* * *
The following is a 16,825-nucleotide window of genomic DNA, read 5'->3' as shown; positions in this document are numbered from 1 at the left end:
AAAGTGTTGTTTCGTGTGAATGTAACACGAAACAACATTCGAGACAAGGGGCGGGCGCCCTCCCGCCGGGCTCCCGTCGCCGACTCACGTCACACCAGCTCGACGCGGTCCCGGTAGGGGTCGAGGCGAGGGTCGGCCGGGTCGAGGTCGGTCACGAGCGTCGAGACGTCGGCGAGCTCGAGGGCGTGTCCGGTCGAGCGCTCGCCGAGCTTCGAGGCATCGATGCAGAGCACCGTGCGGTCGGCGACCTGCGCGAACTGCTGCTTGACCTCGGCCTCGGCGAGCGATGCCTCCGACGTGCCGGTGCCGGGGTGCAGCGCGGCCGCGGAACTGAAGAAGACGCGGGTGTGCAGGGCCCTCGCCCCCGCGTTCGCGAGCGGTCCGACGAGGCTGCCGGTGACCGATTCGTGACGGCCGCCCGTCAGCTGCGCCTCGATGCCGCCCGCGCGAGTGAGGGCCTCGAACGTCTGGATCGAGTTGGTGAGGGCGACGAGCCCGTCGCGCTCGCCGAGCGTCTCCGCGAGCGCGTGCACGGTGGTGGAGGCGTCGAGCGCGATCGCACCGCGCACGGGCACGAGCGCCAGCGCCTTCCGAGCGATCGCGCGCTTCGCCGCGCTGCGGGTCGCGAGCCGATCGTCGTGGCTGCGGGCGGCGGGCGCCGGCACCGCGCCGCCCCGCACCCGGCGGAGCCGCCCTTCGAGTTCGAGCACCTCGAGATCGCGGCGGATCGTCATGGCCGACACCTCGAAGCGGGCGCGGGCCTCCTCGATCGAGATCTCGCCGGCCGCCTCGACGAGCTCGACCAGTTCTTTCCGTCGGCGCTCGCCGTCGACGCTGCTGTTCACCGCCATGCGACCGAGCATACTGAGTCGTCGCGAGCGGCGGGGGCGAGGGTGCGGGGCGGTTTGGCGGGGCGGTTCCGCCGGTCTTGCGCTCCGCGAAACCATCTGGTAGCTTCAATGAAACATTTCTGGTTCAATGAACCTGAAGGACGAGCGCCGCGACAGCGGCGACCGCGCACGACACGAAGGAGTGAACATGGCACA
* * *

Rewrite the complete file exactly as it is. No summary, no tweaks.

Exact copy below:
The following is a 16,825-nucleotide window of genomic DNA, read 5'->3' as shown; positions in this document are numbered from 1 at the left end:
AAAGTGTTGTTTCGTGTGAATGTAACACGAAACAACATTCGAGACAAGGGGCGGGCGCCCTCCCGCCGGGCTCCCGTCGCCGACTCACGTCACACCAGCTCGACGCGGTCCCGGTAGGGGTCGAGGCGAGGGTCGGCCGGGTCGAGGTCGGTCACGAGCGTCGAGACGTCGGCGAGCTCGAGGGCGTGTCCGGTCGAGCGCTCGCCGAGCTTCGAGGCATCGATGCAGAGCACCGTGCGGTCGGCGACCTGCGCGAACTGCTGCTTGACCTCGGCCTCGGCGAGCGATGCCTCCGACGTGCCGGTGCCGGGGTGCAGCGCGGCCGCGGAACTGAAGAAGACGCGGGTGTGCAGGGCCCTCGCCCCCGCGTTCGCGAGCGGTCCGACGAGGCTGCCGGTGACCGATTCGTGACGGCCGCCCGTCAGCTGCGCCTCGATGCCGCCCGCGCGAGTGAGGGCCTCGAACGTCTGGATCGAGTTGGTGAGGGCGACGAGCCCGTCGCGCTCGCCGAGCGTCTCCGCGAGCGCGTGCACGGTGGTGGAGGCGTCGAGCGCGATCGCACCGCGCACGGGCACGAGCGCCAGCGCCTTCCGAGCGATCGCGCGCTTCGCCGCGCTGCGGGTCGCGAGCCGATCGTCGTGGCTGCGGGCGGCGGGCGCCGGCACCGCGCCGCCCCGCACCCGGCGGAGCCGCCCTTCGAGTTCGAGCACCTCGAGATCGCGGCGGATCGTCATGGCCGACACCTCGAAGCGGGCGCGGGCCTCCTCGATCGAGATCTCGCCGGCCGCCTCGACGAGCTCGACCAGTTCTTTCCGTCGGCGCTCGCCGTCGACGCTGCTGTTCACCGCCATGCGACCGAGCATACTGAGTCGTCGCGAGCGGCGGGGGCGAGGGTGCGGGGCGGTTTGGCGGGGCGGTTCCGCCGGTCTTGCGCTCCGCGAAACCATCTGGTAGCTTCAATGAAACATTTCTGGTTCAATGAACCTGAAGGACGAGCGCCGCGACAGCGGCGACCGCGCACGACACGAAGGAGTGAACATGGCACA